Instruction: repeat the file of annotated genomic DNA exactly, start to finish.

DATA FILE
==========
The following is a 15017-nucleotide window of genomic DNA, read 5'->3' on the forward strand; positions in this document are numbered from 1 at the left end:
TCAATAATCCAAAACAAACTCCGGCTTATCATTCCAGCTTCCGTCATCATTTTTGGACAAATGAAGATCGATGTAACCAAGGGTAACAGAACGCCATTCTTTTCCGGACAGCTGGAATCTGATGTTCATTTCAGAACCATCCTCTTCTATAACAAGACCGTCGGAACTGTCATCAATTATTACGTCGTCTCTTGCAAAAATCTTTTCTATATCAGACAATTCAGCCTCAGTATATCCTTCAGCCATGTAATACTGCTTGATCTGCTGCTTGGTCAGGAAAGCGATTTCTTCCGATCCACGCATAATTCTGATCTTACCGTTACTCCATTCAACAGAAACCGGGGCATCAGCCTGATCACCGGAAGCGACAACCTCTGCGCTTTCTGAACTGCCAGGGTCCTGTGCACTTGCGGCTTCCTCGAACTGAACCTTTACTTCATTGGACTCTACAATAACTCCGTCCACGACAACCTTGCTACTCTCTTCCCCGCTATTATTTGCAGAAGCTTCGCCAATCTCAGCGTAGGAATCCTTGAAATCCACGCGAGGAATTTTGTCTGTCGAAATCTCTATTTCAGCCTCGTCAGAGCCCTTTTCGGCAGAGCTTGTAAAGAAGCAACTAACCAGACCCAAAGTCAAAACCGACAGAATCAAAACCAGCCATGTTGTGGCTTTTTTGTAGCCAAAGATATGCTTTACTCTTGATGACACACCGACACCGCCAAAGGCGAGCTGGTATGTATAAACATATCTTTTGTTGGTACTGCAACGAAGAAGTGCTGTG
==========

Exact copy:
The following is a 15017-nucleotide window of genomic DNA, read 5'->3' on the forward strand; positions in this document are numbered from 1 at the left end:
TCAATAATCCAAAACAAACTCCGGCTTATCATTCCAGCTTCCGTCATCATTTTTGGACAAATGAAGATCGATGTAACCAAGGGTAACAGAACGCCATTCTTTTCCGGACAGCTGGAATCTGATGTTCATTTCAGAACCATCCTCTTCTATAACAAGACCGTCGGAACTGTCATCAATTATTACGTCGTCTCTTGCAAAAATCTTTTCTATATCAGACAATTCAGCCTCAGTATATCCTTCAGCCATGTAATACTGCTTGATCTGCTGCTTGGTCAGGAAAGCGATTTCTTCCGATCCACGCATAATTCTGATCTTACCGTTACTCCATTCAACAGAAACCGGGGCATCAGCCTGATCACCGGAAGCGACAACCTCTGCGCTTTCTGAACTGCCAGGGTCCTGTGCACTTGCGGCTTCCTCGAACTGAACCTTTACTTCATTGGACTCTACAATAACTCCGTCCACGACAACCTTGCTACTCTCTTCCCCGCTATTATTTGCAGAAGCTTCGCCAATCTCAGCGTAGGAATCCTTGAAATCCACGCGAGGAATTTTGTCTGTCGAAATCTCTATTTCAGCCTCGTCAGAGCCCTTTTCGGCAGAGCTTGTAAAGAAGCAACTAACCAGACCCAAAGTCAAAACCGACAGAATCAAAACCAGCCATGTTGTGGCTTTTTTGTAGCCAAAGATATGCTTTACTCTTGATGACACACCGACACCGCCAAAGGCGAGCTGGTATGTATAAACATATCTTTTGTTGGTACTGCAACGAAGAAGTGCTGTG